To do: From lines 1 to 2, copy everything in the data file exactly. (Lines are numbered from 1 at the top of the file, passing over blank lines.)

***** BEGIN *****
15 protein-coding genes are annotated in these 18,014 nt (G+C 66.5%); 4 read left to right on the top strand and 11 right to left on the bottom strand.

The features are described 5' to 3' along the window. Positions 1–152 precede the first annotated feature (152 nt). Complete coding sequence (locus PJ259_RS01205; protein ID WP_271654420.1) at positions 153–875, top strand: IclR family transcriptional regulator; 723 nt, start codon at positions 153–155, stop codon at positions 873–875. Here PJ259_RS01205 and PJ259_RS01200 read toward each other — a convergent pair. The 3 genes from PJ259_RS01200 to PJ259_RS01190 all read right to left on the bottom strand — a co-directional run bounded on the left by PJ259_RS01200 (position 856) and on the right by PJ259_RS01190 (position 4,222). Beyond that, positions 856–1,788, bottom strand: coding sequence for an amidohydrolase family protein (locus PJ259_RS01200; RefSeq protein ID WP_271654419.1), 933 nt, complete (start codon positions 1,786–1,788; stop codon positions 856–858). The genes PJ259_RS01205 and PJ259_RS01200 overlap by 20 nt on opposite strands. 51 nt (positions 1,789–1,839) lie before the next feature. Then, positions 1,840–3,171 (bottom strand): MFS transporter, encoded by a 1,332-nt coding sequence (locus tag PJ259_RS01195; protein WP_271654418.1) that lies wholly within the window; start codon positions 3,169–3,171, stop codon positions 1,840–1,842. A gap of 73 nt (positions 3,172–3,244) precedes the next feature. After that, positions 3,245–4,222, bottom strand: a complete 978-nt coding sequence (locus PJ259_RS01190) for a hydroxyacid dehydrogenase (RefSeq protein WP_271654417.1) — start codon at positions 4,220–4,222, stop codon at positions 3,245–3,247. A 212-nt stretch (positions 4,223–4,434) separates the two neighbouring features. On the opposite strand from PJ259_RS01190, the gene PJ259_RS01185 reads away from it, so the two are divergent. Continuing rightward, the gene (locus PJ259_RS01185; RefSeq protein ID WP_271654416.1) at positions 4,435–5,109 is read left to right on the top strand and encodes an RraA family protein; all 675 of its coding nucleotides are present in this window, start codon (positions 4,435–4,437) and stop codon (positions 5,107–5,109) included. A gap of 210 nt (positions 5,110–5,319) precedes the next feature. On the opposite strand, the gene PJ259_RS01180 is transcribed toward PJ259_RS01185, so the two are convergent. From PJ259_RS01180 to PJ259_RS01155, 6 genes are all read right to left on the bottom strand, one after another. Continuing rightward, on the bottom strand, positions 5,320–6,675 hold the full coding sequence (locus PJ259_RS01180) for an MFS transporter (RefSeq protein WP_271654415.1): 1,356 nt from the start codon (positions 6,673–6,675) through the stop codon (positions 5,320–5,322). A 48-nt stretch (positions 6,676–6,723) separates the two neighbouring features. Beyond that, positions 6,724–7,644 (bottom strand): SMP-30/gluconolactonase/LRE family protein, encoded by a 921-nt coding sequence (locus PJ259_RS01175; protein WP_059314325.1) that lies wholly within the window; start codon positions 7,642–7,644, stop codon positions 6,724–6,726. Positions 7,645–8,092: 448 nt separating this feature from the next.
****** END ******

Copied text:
15 protein-coding genes are annotated in these 18,014 nt (G+C 66.5%); 4 read left to right on the top strand and 11 right to left on the bottom strand.

The features are described 5' to 3' along the window. Positions 1–152 precede the first annotated feature (152 nt). Complete coding sequence (locus PJ259_RS01205; protein ID WP_271654420.1) at positions 153–875, top strand: IclR family transcriptional regulator; 723 nt, start codon at positions 153–155, stop codon at positions 873–875. Here PJ259_RS01205 and PJ259_RS01200 read toward each other — a convergent pair. The 3 genes from PJ259_RS01200 to PJ259_RS01190 all read right to left on the bottom strand — a co-directional run bounded on the left by PJ259_RS01200 (position 856) and on the right by PJ259_RS01190 (position 4,222). Beyond that, positions 856–1,788, bottom strand: coding sequence for an amidohydrolase family protein (locus PJ259_RS01200; RefSeq protein ID WP_271654419.1), 933 nt, complete (start codon positions 1,786–1,788; stop codon positions 856–858). The genes PJ259_RS01205 and PJ259_RS01200 overlap by 20 nt on opposite strands. 51 nt (positions 1,789–1,839) lie before the next feature. Then, positions 1,840–3,171 (bottom strand): MFS transporter, encoded by a 1,332-nt coding sequence (locus tag PJ259_RS01195; protein WP_271654418.1) that lies wholly within the window; start codon positions 3,169–3,171, stop codon positions 1,840–1,842. A gap of 73 nt (positions 3,172–3,244) precedes the next feature. After that, positions 3,245–4,222, bottom strand: a complete 978-nt coding sequence (locus PJ259_RS01190) for a hydroxyacid dehydrogenase (RefSeq protein WP_271654417.1) — start codon at positions 4,220–4,222, stop codon at positions 3,245–3,247. A 212-nt stretch (positions 4,223–4,434) separates the two neighbouring features. On the opposite strand from PJ259_RS01190, the gene PJ259_RS01185 reads away from it, so the two are divergent. Continuing rightward, the gene (locus PJ259_RS01185; RefSeq protein ID WP_271654416.1) at positions 4,435–5,109 is read left to right on the top strand and encodes an RraA family protein; all 675 of its coding nucleotides are present in this window, start codon (positions 4,435–4,437) and stop codon (positions 5,107–5,109) included. A gap of 210 nt (positions 5,110–5,319) precedes the next feature. On the opposite strand, the gene PJ259_RS01180 is transcribed toward PJ259_RS01185, so the two are convergent. From PJ259_RS01180 to PJ259_RS01155, 6 genes are all read right to left on the bottom strand, one after another. Continuing rightward, on the bottom strand, positions 5,320–6,675 hold the full coding sequence (locus PJ259_RS01180) for an MFS transporter (RefSeq protein WP_271654415.1): 1,356 nt from the start codon (positions 6,673–6,675) through the stop codon (positions 5,320–5,322). A 48-nt stretch (positions 6,676–6,723) separates the two neighbouring features. Beyond that, positions 6,724–7,644 (bottom strand): SMP-30/gluconolactonase/LRE family protein, encoded by a 921-nt coding sequence (locus PJ259_RS01175; protein WP_059314325.1) that lies wholly within the window; start codon positions 7,642–7,644, stop codon positions 6,724–6,726. Positions 7,645–8,092: 448 nt separating this feature from the next.